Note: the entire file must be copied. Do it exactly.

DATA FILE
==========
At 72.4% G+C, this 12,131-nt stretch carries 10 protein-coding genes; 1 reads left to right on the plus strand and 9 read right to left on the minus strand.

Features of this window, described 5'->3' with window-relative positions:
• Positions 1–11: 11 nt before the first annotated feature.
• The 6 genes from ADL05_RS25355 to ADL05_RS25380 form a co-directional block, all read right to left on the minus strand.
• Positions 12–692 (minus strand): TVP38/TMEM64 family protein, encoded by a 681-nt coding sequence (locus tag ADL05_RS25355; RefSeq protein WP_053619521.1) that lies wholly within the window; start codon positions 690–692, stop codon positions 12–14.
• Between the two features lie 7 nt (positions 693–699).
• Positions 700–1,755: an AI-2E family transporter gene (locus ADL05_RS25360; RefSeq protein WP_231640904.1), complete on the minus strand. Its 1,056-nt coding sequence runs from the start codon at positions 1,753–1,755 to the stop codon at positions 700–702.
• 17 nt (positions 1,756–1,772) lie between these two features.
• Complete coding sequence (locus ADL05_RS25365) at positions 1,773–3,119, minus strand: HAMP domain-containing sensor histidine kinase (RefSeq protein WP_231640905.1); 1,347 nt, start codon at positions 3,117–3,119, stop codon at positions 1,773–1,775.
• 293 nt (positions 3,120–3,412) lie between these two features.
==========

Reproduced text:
At 72.4% G+C, this 12,131-nt stretch carries 10 protein-coding genes; 1 reads left to right on the plus strand and 9 read right to left on the minus strand.

Features of this window, described 5'->3' with window-relative positions:
• Positions 1–11: 11 nt before the first annotated feature.
• The 6 genes from ADL05_RS25355 to ADL05_RS25380 form a co-directional block, all read right to left on the minus strand.
• Positions 12–692 (minus strand): TVP38/TMEM64 family protein, encoded by a 681-nt coding sequence (locus tag ADL05_RS25355; RefSeq protein WP_053619521.1) that lies wholly within the window; start codon positions 690–692, stop codon positions 12–14.
• Between the two features lie 7 nt (positions 693–699).
• Positions 700–1,755: an AI-2E family transporter gene (locus ADL05_RS25360; RefSeq protein WP_231640904.1), complete on the minus strand. Its 1,056-nt coding sequence runs from the start codon at positions 1,753–1,755 to the stop codon at positions 700–702.
• 17 nt (positions 1,756–1,772) lie between these two features.
• Complete coding sequence (locus ADL05_RS25365) at positions 1,773–3,119, minus strand: HAMP domain-containing sensor histidine kinase (RefSeq protein WP_231640905.1); 1,347 nt, start codon at positions 3,117–3,119, stop codon at positions 1,773–1,775.
• 293 nt (positions 3,120–3,412) lie between these two features.